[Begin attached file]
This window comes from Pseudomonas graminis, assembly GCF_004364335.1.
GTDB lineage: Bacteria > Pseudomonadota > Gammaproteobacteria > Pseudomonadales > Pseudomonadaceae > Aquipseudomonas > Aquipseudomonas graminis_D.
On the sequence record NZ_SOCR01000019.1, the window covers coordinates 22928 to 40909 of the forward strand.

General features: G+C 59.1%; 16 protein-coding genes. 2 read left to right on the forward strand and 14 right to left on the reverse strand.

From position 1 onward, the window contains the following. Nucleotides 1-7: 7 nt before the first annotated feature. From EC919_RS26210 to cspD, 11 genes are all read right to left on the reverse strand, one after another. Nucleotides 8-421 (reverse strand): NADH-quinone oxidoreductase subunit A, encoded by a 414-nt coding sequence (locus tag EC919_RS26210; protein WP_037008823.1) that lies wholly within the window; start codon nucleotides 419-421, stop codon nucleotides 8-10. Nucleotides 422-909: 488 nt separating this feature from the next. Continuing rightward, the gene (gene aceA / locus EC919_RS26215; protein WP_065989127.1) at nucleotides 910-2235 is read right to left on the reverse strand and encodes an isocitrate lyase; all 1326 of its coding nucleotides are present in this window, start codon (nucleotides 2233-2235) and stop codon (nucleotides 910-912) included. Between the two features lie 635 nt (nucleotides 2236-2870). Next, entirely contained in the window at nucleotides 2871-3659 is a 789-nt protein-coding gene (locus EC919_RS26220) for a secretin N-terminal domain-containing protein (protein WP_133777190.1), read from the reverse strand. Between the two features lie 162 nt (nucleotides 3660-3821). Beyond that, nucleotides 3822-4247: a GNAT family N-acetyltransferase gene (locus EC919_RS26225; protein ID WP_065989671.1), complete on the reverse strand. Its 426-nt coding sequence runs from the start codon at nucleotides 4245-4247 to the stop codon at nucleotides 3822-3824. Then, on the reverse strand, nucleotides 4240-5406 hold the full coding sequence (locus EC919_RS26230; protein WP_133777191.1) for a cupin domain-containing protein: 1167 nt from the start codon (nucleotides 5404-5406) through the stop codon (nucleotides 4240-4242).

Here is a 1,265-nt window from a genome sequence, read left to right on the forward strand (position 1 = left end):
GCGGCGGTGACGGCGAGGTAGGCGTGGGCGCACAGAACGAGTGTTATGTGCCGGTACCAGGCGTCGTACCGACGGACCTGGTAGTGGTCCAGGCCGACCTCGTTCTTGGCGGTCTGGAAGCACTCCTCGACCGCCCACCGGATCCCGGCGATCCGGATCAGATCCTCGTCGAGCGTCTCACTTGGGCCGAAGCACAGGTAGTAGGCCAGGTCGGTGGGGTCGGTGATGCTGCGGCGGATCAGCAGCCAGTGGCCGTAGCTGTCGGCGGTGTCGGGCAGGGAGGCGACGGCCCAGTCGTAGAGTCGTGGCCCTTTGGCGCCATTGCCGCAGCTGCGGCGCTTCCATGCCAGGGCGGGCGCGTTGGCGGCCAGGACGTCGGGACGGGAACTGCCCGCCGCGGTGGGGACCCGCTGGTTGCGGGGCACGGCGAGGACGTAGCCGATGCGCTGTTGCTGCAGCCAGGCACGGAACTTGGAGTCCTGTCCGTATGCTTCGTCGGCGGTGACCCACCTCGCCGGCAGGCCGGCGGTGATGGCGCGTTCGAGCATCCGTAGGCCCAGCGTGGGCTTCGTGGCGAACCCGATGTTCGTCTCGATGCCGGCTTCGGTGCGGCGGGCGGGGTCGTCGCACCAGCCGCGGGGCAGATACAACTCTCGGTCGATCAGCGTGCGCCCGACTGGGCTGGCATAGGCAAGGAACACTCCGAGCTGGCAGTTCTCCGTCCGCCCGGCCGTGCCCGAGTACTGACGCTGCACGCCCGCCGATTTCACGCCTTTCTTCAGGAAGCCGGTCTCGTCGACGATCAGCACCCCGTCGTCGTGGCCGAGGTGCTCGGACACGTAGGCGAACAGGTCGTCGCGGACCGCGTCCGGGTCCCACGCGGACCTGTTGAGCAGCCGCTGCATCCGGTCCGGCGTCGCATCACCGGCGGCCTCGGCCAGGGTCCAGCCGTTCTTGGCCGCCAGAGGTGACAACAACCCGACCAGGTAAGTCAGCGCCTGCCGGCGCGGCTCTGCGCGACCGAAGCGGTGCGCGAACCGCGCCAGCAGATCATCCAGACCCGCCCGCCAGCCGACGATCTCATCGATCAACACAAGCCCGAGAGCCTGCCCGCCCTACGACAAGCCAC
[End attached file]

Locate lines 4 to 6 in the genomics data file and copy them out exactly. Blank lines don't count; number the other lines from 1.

General features: G+C 59.1%; 16 protein-coding genes. 2 read left to right on the forward strand and 14 right to left on the reverse strand.

From position 1 onward, the window contains the following. Nucleotides 1-7: 7 nt before the first annotated feature. From EC919_RS26210 to cspD, 11 genes are all read right to left on the reverse strand, one after another. Nucleotides 8-421 (reverse strand): NADH-quinone oxidoreductase subunit A, encoded by a 414-nt coding sequence (locus tag EC919_RS26210; protein WP_037008823.1) that lies wholly within the window; start codon nucleotides 419-421, stop codon nucleotides 8-10. Nucleotides 422-909: 488 nt separating this feature from the next. Continuing rightward, the gene (gene aceA / locus EC919_RS26215; protein WP_065989127.1) at nucleotides 910-2235 is read right to left on the reverse strand and encodes an isocitrate lyase; all 1326 of its coding nucleotides are present in this window, start codon (nucleotides 2233-2235) and stop codon (nucleotides 910-912) included. Between the two features lie 635 nt (nucleotides 2236-2870). Next, entirely contained in the window at nucleotides 2871-3659 is a 789-nt protein-coding gene (locus EC919_RS26220) for a secretin N-terminal domain-containing protein (protein WP_133777190.1), read from the reverse strand. Between the two features lie 162 nt (nucleotides 3660-3821). Beyond that, nucleotides 3822-4247: a GNAT family N-acetyltransferase gene (locus EC919_RS26225; protein ID WP_065989671.1), complete on the reverse strand. Its 426-nt coding sequence runs from the start codon at nucleotides 4245-4247 to the stop codon at nucleotides 3822-3824. Then, on the reverse strand, nucleotides 4240-5406 hold the full coding sequence (locus EC919_RS26230; protein WP_133777191.1) for a cupin domain-containing protein: 1167 nt from the start codon (nucleotides 5404-5406) through the stop codon (nucleotides 4240-4242).

Here is a 1,265-nt window from a genome sequence, read left to right on the forward strand (position 1 = left end):